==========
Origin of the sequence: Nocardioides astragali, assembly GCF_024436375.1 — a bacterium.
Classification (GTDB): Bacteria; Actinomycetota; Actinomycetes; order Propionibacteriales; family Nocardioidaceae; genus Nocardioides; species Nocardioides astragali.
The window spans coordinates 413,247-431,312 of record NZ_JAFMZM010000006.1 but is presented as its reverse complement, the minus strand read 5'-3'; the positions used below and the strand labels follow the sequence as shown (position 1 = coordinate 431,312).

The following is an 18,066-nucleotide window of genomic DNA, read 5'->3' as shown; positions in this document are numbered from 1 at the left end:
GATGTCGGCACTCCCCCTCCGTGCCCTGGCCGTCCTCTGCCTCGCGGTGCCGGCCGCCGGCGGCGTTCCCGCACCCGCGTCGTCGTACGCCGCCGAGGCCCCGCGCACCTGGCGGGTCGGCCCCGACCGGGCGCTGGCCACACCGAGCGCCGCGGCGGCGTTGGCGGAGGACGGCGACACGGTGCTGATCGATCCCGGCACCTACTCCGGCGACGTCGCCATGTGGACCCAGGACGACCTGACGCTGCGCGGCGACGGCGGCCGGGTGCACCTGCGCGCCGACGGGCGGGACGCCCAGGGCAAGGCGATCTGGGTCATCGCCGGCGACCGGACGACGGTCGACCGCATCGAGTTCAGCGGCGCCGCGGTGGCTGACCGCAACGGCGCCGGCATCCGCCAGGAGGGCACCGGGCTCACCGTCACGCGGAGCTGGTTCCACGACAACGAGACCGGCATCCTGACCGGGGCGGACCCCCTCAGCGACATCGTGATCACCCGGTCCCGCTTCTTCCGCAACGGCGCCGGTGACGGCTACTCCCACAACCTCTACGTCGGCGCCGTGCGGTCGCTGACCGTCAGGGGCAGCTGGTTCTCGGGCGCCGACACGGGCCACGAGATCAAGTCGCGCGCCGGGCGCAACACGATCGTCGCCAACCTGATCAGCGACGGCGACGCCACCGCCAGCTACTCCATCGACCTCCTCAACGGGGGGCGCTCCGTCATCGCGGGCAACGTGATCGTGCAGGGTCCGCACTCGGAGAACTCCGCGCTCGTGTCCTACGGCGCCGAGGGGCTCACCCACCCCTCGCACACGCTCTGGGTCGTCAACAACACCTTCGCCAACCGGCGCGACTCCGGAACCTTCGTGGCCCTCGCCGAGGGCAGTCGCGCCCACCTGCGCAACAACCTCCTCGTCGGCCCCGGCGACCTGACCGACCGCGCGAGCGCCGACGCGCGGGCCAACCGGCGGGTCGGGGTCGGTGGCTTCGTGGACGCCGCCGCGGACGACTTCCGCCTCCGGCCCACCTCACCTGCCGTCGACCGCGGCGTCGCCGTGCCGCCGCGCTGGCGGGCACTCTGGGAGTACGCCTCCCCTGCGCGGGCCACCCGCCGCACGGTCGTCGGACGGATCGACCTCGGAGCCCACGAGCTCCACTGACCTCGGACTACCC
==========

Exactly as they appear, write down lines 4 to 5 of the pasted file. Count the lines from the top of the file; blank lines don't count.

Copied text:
The following is an 18,066-nucleotide window of genomic DNA, read 5'->3' as shown; positions in this document are numbered from 1 at the left end:
GATGTCGGCACTCCCCCTCCGTGCCCTGGCCGTCCTCTGCCTCGCGGTGCCGGCCGCCGGCGGCGTTCCCGCACCCGCGTCGTCGTACGCCGCCGAGGCCCCGCGCACCTGGCGGGTCGGCCCCGACCGGGCGCTGGCCACACCGAGCGCCGCGGCGGCGTTGGCGGAGGACGGCGACACGGTGCTGATCGATCCCGGCACCTACTCCGGCGACGTCGCCATGTGGACCCAGGACGACCTGACGCTGCGCGGCGACGGCGGCCGGGTGCACCTGCGCGCCGACGGGCGGGACGCCCAGGGCAAGGCGATCTGGGTCATCGCCGGCGACCGGACGACGGTCGACCGCATCGAGTTCAGCGGCGCCGCGGTGGCTGACCGCAACGGCGCCGGCATCCGCCAGGAGGGCACCGGGCTCACCGTCACGCGGAGCTGGTTCCACGACAACGAGACCGGCATCCTGACCGGGGCGGACCCCCTCAGCGACATCGTGATCACCCGGTCCCGCTTCTTCCGCAACGGCGCCGGTGACGGCTACTCCCACAACCTCTACGTCGGCGCCGTGCGGTCGCTGACCGTCAGGGGCAGCTGGTTCTCGGGCGCCGACACGGGCCACGAGATCAAGTCGCGCGCCGGGCGCAACACGATCGTCGCCAACCTGATCAGCGACGGCGACGCCACCGCCAGCTACTCCATCGACCTCCTCAACGGGGGGCGCTCCGTCATCGCGGGCAACGTGATCGTGCAGGGTCCGCACTCGGAGAACTCCGCGCTCGTGTCCTACGGCGCCGAGGGGCTCACCCACCCCTCGCACACGCTCTGGGTCGTCAACAACACCTTCGCCAACCGGCGCGACTCCGGAACCTTCGTGGCCCTCGCCGAGGGCAGTCGCGCCCACCTGCGCAACAACCTCCTCGTCGGCCCCGGCGACCTGACCGACCGCGCGAGCGCCGACGCGCGGGCCAACCGGCGGGTCGGGGTCGGTGGCTTCGTGGACGCCGCCGCGGACGACTTCCGCCTCCGGCCCACCTCACCTGCCGTCGACCGCGGCGTCGCCGTGCCGCCGCGCTGGCGGGCACTCTGGGAGTACGCCTCCCCTGCGCGGGCCACCCGCCGCACGGTCGTCGGACGGATCGACCTCGGAGCCCACGAGCTCCACTGACCTCGGACTACCC